India’s business families, the dynasties and the more humble first gens, have an almost intractable problem. No amount of legal paperwork can keep them from bickering, often bitterly, leading to messy court battles, mud-slinging and destruction of the business.
So why do these families fight? Having it all, why does almost every business family eventually end up in fractals of itself? And is there an ironclad way families can safeguard their future through elaborate shareholder or ownership agreements or through family constitutions?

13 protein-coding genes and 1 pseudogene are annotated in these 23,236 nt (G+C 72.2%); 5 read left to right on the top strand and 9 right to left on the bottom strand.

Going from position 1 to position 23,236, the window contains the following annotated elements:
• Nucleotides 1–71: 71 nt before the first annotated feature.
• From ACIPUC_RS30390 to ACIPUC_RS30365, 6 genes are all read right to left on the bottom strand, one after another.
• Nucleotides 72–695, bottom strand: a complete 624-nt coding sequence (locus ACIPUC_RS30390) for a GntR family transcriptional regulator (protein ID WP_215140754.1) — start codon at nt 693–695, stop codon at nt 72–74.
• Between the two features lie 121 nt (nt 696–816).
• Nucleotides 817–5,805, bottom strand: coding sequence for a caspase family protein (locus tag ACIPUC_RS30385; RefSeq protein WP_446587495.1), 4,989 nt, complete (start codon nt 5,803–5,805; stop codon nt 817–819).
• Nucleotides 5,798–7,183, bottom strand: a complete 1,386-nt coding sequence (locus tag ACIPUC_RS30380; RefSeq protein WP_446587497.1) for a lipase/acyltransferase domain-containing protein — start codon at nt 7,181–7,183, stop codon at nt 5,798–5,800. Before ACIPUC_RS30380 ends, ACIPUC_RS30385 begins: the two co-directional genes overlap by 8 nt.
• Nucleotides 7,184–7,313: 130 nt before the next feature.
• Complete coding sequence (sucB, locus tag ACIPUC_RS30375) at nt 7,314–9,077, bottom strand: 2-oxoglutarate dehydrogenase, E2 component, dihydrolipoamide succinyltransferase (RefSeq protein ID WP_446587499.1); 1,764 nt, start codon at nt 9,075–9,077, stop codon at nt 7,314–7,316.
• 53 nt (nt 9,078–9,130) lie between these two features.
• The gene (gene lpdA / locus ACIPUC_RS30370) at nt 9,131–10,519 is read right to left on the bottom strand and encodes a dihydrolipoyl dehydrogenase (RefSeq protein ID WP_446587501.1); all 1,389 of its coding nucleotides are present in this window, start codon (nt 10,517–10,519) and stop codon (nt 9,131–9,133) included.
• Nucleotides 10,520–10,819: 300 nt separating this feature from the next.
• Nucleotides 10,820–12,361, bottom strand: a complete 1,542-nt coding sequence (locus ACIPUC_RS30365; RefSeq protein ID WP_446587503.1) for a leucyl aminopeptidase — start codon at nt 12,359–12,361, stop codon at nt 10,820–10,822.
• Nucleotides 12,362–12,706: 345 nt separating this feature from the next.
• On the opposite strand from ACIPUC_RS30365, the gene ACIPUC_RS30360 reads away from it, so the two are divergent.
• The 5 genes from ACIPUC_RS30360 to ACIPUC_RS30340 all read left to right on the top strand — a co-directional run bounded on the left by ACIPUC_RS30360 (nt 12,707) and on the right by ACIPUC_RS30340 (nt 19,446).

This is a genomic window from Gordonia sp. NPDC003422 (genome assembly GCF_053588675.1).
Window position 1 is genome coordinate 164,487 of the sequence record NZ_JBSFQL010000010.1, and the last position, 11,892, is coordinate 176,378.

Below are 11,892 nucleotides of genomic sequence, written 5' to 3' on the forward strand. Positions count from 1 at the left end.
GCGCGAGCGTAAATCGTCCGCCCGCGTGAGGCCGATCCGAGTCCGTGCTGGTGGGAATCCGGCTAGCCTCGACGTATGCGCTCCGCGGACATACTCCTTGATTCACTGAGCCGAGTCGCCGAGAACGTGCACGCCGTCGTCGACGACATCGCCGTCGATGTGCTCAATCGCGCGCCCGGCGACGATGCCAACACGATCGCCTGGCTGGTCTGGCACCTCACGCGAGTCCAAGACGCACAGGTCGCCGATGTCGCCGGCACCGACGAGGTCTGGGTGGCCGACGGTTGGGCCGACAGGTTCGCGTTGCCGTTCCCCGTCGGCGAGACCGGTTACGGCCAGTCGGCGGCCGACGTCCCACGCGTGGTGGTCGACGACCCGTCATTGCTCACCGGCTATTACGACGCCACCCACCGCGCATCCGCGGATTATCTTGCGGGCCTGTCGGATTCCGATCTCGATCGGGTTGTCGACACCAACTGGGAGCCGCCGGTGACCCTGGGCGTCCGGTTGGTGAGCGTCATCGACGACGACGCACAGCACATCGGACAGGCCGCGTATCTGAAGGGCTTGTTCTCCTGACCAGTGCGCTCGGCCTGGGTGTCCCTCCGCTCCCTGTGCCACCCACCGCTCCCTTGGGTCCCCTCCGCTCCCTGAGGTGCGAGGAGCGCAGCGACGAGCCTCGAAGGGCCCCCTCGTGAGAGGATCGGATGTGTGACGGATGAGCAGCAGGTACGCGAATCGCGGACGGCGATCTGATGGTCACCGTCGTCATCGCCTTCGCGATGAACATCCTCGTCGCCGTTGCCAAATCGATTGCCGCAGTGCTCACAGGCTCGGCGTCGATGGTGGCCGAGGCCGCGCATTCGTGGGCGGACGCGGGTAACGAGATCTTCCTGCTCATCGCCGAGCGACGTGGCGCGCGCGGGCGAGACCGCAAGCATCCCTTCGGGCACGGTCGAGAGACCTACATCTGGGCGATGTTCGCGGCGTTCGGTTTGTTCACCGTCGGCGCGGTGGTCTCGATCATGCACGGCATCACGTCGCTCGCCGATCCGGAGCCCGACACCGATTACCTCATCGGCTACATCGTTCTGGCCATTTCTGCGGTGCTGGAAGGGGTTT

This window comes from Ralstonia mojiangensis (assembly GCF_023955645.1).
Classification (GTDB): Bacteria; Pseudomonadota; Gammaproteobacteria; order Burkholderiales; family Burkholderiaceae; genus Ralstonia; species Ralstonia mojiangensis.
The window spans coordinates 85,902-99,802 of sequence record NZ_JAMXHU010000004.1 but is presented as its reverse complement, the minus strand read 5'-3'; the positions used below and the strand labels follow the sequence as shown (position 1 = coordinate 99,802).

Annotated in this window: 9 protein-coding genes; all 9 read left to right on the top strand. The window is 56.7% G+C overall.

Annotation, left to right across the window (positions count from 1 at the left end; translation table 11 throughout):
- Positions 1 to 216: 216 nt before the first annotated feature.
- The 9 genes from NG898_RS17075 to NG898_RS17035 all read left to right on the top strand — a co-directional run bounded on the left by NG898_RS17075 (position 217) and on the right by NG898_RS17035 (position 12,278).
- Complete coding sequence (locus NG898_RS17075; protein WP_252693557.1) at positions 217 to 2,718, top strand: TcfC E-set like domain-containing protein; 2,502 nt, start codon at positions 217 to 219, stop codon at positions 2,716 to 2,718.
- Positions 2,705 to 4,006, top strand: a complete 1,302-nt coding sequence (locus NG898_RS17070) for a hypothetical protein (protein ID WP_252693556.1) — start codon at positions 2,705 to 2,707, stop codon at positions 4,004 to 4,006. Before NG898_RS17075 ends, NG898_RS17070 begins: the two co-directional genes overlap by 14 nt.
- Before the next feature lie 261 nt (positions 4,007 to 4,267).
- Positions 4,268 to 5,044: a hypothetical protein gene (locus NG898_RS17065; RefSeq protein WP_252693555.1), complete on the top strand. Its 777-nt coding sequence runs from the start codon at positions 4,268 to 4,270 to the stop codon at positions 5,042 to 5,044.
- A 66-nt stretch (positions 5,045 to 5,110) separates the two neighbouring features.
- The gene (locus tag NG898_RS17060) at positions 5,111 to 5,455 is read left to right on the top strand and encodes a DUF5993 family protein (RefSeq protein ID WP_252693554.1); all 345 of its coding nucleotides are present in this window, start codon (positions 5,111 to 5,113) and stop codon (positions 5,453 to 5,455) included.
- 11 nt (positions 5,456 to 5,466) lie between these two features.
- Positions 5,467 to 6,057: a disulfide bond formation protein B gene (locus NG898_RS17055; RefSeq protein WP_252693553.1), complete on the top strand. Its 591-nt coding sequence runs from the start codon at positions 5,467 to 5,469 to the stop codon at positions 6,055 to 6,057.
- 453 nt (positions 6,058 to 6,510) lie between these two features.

Anecdotal evidence doesn’t seem to support that. Indeed, one of the triggers for many of today’s battles within business families seems to be agreements reached in the past which have come back to haunt them.
The classic example is the Singhania family which has already witnessed two internecine battles in the last 10 years, both not coincidentally, emanating from agreements signed and sealed in the past.